Government needs to publicise new voting method for Legco
The Legco election campaign has not aroused much public attention so far. With the media dominated by issues like the Diaoyu Islands dispute, the Olympic Games, beaches awash with plastic pellets, the prevailing indifference is hardly surprising. In the coming weeks, candidates from across the political spectrum are expected to step up canvassing. There will be more opportunities for rivals to debate their platforms in open forums. Hopefully, the community can develop a stronger interest in the coming polls.
Public awareness aside, issues like candidates' quality and the voting method can have an impact on one's readiness to vote. This year, we have more candidates to choose from. A record 287 candidates have just been cleared by the electoral authority to join the fray on September 9. For the first time, all voters will have two votes, one in the geographical polls and the other one in the so-called super seats, in which five district councillors will be returned. All these should, in theory, induce a more enthusiastic response from the public.
That said, voter apathy should not be underestimated. A recent survey by the Democratic Party shows a worrying lack of understanding of the new game among voters. Although two in every three respondents have heard of one person, two votes, most do not know who are eligible. Just a quarter know the super seats will be a citywide ballot of the 3.2 million voters who do not have a vote in any other functional constituency. About a fifth are under the misunderstanding that the ballot is confined to district councillors.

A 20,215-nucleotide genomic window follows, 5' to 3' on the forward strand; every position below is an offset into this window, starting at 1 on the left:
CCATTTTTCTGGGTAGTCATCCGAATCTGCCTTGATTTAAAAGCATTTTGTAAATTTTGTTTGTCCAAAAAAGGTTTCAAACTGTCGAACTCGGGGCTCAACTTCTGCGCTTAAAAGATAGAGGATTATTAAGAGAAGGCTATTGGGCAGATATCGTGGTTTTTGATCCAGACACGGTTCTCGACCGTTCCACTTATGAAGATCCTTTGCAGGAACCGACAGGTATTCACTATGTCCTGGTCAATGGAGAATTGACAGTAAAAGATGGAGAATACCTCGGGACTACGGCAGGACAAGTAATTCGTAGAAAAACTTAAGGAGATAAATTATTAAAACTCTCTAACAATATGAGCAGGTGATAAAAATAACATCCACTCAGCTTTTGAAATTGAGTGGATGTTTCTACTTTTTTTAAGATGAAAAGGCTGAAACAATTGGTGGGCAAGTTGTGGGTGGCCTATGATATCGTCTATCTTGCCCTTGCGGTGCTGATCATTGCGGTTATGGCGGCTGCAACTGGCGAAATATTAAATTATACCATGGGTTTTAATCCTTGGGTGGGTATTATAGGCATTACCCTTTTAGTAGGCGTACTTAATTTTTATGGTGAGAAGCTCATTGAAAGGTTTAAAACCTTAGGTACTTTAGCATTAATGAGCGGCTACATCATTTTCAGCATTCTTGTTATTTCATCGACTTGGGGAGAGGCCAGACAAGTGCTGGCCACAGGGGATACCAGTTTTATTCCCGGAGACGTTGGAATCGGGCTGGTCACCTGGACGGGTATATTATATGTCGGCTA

The findings should be a matter of concern to the Electoral Authority. As the party rightly pointed out, voters may be under the mistaken impression that they can choose two tickets in the same geographical constituency under one person, two votes. Should such confusion arise, there is a danger that many ballots will be invalidated. The outcome of the geographical polls may be seriously affected as a result. The low awareness sits oddly with the intensive canvassing by the seven tickets running for the new seats. It shows that it takes more than candidates' canvassing to get the message across. The government cannot shirk its responsibility.
All voting methods remain unfamiliar until people get used to them. When the proportional representation system was introduced to replace the simple majority system in 1998, there were fears of confusion and unfairness. The super seats are an electoral novelty. But the way the winners will be returned is similar to the geographical polls. The main difference is that it will be a citywide ballot instead of five districts. The first televised election forum for the super seats yesterday was a good start. With more explanation, there is no reason why Hong Kong voters cannot adapt to it. Better publicity is needed.